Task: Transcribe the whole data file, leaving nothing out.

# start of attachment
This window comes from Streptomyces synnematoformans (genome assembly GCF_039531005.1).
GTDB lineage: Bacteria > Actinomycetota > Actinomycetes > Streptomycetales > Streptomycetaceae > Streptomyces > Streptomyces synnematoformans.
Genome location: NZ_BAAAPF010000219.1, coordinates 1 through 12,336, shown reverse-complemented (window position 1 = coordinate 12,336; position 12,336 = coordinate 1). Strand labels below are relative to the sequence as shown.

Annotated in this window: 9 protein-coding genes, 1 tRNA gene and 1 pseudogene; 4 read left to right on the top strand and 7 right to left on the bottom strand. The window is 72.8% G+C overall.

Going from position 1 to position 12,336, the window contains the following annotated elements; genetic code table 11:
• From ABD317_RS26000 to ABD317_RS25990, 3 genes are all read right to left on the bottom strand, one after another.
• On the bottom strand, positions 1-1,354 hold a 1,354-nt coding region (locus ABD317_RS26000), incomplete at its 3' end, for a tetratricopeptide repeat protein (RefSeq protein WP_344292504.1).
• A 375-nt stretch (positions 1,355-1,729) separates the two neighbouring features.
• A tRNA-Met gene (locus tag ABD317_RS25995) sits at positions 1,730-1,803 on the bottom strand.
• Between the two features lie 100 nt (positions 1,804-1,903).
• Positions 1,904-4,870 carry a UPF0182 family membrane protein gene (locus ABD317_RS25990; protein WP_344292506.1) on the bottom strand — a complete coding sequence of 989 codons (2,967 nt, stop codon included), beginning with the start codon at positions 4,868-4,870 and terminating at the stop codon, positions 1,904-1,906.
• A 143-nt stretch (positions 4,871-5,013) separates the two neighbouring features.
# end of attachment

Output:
This window comes from Streptomyces synnematoformans (genome assembly GCF_039531005.1).
GTDB lineage: Bacteria > Actinomycetota > Actinomycetes > Streptomycetales > Streptomycetaceae > Streptomyces > Streptomyces synnematoformans.
Genome location: NZ_BAAAPF010000219.1, coordinates 1 through 12,336, shown reverse-complemented (window position 1 = coordinate 12,336; position 12,336 = coordinate 1). Strand labels below are relative to the sequence as shown.

Annotated in this window: 9 protein-coding genes, 1 tRNA gene and 1 pseudogene; 4 read left to right on the top strand and 7 right to left on the bottom strand. The window is 72.8% G+C overall.

Going from position 1 to position 12,336, the window contains the following annotated elements; genetic code table 11:
• From ABD317_RS26000 to ABD317_RS25990, 3 genes are all read right to left on the bottom strand, one after another.
• On the bottom strand, positions 1-1,354 hold a 1,354-nt coding region (locus ABD317_RS26000), incomplete at its 3' end, for a tetratricopeptide repeat protein (RefSeq protein WP_344292504.1).
• A 375-nt stretch (positions 1,355-1,729) separates the two neighbouring features.
• A tRNA-Met gene (locus tag ABD317_RS25995) sits at positions 1,730-1,803 on the bottom strand.
• Between the two features lie 100 nt (positions 1,804-1,903).
• Positions 1,904-4,870 carry a UPF0182 family membrane protein gene (locus ABD317_RS25990; protein WP_344292506.1) on the bottom strand — a complete coding sequence of 989 codons (2,967 nt, stop codon included), beginning with the start codon at positions 4,868-4,870 and terminating at the stop codon, positions 1,904-1,906.
• A 143-nt stretch (positions 4,871-5,013) separates the two neighbouring features.